'On the Road' is finally at the movies

2013-04-06T23:45:00Z 2013-11-03T21:17:59Z 'On the Road' is finally at the moviesBy L. KENT WOLGAMOTT / Lincoln Journal Star JournalStar.com

Sixty-two years ago this week, Jack Kerouac sat down at a typewriter in a Manhattan apartment. Hyped-up on coffee, he spent three weeks hammering out an autobiographical story of his journeys across the country in the previous four years.

Drawing from copious notes, the determined Kerouac spilled out his words on a ‘scroll’ of taped-together paper. By the time, he had finished, the scroll was 120 feet long.

Six years later, Kerouac’s novel finally was published.

“On the Road” became an instant literary sensation, an explosion of spontaneous prose that contributed to the counter-cultural upheaval of the 1960s and '70s and continues to be a must-read for young people.

“On the Road,” however, was considered to be unfilmable.

In 1957, Kerouac wrote to Marlon Brando asking him to buy the rights for the book. Nothing came of that request. Francis Ford Coppola bought the rights to the book in 1979, suggesting first that Jean-Luc Goddard, then Gus Van Sant make the film. Those suggestions didn’t happen, either.

Then Brazilian director Walter Salles and a French production company entered the picture and got the film made.

“On the Road” adheres faithfully to Kerouac’s writing and the spirit of the novel. It’s playing through April 18 at the Mary Riepma Ross Media Arts Center.

Who’s Who

A guide to the “On the Road” characters by character name, real person and actor:

Sal Paradise -- Jack Kerouac (Sam Riley). A French Canadian high school football star who grew up in Massachusetts, Kerouac went to New York to play football at Columbia University. An injury ended his football career, and he fell with a group of aspiring poets and writers that became known as the Beat Generation.

Dean Moriarty -- Neal Cassady (Garrett Hedlund). The central figure of “On the Road,” Cassady was a Denver hustler, con artist and a wild driver who became friends with Kerouac and the other writers in the late 1940s and inspired Kerouac’s first cross-country trip, joining him on subsequent adventures. After his friendship with Kerouac crumbled, Cassady worked on the railroad, did some writing and drove the bus for Ken Kesey’s Merry Pranksters.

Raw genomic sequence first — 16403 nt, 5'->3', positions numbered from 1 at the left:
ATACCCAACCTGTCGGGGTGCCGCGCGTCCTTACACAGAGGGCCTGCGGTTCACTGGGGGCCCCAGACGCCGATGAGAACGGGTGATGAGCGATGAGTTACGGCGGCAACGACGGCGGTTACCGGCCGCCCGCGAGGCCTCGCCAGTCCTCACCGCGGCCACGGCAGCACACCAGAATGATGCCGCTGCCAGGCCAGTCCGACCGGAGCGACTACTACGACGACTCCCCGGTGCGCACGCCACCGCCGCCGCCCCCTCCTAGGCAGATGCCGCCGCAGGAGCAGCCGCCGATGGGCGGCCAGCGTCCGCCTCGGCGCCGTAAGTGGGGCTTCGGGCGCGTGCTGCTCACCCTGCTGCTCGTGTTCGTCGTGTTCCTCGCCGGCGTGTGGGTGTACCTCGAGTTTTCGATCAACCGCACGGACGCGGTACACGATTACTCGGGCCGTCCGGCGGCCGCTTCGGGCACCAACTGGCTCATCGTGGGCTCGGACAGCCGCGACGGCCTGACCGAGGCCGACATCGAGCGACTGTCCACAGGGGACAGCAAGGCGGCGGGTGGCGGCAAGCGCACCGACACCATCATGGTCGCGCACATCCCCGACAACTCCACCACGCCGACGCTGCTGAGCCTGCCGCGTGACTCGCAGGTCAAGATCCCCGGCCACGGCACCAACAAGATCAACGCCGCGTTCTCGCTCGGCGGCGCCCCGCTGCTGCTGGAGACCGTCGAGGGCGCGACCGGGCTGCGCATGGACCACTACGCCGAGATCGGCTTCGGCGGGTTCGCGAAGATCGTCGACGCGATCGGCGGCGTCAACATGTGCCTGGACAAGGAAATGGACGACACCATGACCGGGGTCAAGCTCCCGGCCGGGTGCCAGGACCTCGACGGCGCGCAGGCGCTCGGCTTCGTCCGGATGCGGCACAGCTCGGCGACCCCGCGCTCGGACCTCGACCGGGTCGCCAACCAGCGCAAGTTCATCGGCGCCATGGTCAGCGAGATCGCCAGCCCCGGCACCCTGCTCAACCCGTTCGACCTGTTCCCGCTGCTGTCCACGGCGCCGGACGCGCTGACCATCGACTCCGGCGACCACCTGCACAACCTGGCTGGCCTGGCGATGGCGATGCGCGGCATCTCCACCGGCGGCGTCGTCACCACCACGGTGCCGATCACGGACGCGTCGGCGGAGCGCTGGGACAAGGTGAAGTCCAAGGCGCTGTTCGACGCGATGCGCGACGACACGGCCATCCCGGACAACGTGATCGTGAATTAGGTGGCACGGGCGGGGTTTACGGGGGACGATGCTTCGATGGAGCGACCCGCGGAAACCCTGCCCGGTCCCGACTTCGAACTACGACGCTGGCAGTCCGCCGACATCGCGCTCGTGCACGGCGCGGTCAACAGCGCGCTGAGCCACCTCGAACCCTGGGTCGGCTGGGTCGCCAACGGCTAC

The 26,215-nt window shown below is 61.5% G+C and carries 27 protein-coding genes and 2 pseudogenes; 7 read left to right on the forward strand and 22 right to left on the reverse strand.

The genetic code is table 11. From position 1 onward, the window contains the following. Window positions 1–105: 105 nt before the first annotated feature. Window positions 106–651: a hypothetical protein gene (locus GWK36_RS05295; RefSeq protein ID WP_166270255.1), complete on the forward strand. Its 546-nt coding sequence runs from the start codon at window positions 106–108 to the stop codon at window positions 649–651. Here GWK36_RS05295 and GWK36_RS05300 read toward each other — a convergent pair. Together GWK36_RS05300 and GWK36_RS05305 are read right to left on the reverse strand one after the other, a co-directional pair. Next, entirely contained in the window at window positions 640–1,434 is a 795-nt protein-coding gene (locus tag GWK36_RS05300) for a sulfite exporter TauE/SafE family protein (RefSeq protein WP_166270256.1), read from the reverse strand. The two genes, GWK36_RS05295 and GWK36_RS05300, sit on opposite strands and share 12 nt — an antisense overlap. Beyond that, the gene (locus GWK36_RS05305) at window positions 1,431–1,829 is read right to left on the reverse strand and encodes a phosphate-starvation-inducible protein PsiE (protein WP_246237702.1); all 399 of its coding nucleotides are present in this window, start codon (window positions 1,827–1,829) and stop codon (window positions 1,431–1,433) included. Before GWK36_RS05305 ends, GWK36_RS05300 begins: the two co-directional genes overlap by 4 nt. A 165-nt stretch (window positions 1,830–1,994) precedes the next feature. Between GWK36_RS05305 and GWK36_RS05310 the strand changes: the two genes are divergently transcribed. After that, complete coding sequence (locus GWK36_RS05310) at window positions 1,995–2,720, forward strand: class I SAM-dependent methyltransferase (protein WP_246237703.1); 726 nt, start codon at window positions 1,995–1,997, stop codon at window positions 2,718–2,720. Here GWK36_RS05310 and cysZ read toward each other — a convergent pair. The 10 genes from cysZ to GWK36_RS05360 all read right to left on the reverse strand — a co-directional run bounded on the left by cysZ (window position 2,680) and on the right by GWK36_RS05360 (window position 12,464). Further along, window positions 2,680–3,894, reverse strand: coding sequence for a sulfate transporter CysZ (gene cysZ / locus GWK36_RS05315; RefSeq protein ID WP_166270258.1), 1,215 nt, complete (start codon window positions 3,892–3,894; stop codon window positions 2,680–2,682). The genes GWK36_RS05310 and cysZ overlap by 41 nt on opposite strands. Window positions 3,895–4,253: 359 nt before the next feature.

Carlo Marx -- Allen Ginsberg (Tom Sturridge). A teenage poet, six years younger than Kerouac, Ginsberg met Kerouac through Lucien Carr, a character briefly seen early in the film. Carr first introduced Ginsberg to William Burroughs, then indirectly to Kerouac. The pair remained in contact and on-and-off close friends until Kerouac’s death in 1969. The openly gay Ginsberg fell in love and had a short sexual relationship with Cassady. His epic poem “Howl” became the first noted Beat writing in 1957. “Howl” was made into a movie about the poem and Ginsberg in 2010, with James Franco playing Ginsberg.

Old Bull Lee -- William Burroughs (Viggo Mortensen). The oldest of the Beats, Burroughs was a Harvard-educated scion of the Burroughs adding machine family turned junkie. Skeptical of Cassady, whom he saw as simply a heartless con artist, Burroughs began writing in the 1950s, creating his nonlinear, strikingly imagined masterpiece “Naked Lunch” in Tangier, Morocco, with Kerouac and Ginsberg helping to type and shape the book. Director David Cronenberg adapted “Naked Lunch” into a 1991 film with Peter Weller playing the central Burroughs-esque character and other characters representing Kerouac and Ginsberg.

Ed Dunkel -- Al Hinkle (Danny Morgan). The “last man standing” among the male members of the Beat generation, the 86-year-old retired railroad conductor Hinkle met Cassady as boys in Denver and accompanied him and his ex-wife on a trip from San Francisco to North Carolina to meet Kerouac. Hinkle brought his new wife, Helen, along for part of the trip.

Marylou -- LuAnne Henderson (Kristen Stewart). Cassady’s first wife, Henderson was a sexually free teenager when she accompanied her new husband on the road. She continued to travel and sleep with Cassady even after he had divorced her.

Camille -- Carolyn Cassady (Kirsten Dunst). Carolyn was Cassady’s second wife and the mother of his children. She also had a relationship with Kerouac, which she wrote about in her 1976 memoir, “Heart Beat: My Life With Jack and Neal.” Carolyn is one of the few remaining members of the Beat circle who is still alive -- at age 79.

Jane -- Joan Vollmer (Amy Adams). The most prominent female in the early Beat circle, Vollmer was the common law wife of Burroughs and stayed with him on his travels to Texas, Louisiana and Mexico. She  tragically was killed when Burroughs accidentally shot her while playing "William Tell" with a pistol in Mexico City in 1951.

Terry -- Bea Franco (Agnes Braga). Kerouac had a short love affair with migrant worker Bea Franco while working the cotton fields of California. She planned to travel to New York with her young son to join Kerouac. The trip never took place.

Galatea Dunkel -- Helen Hinkle (Elisabeth Moss). The wife of Al Hinkle, Helen was abandoned while traveling to New York with her husband, Cassady and Henderson and stayed with Burroughs and Vollmer in Louisiana before the trio and Kerouac returned to pick her up.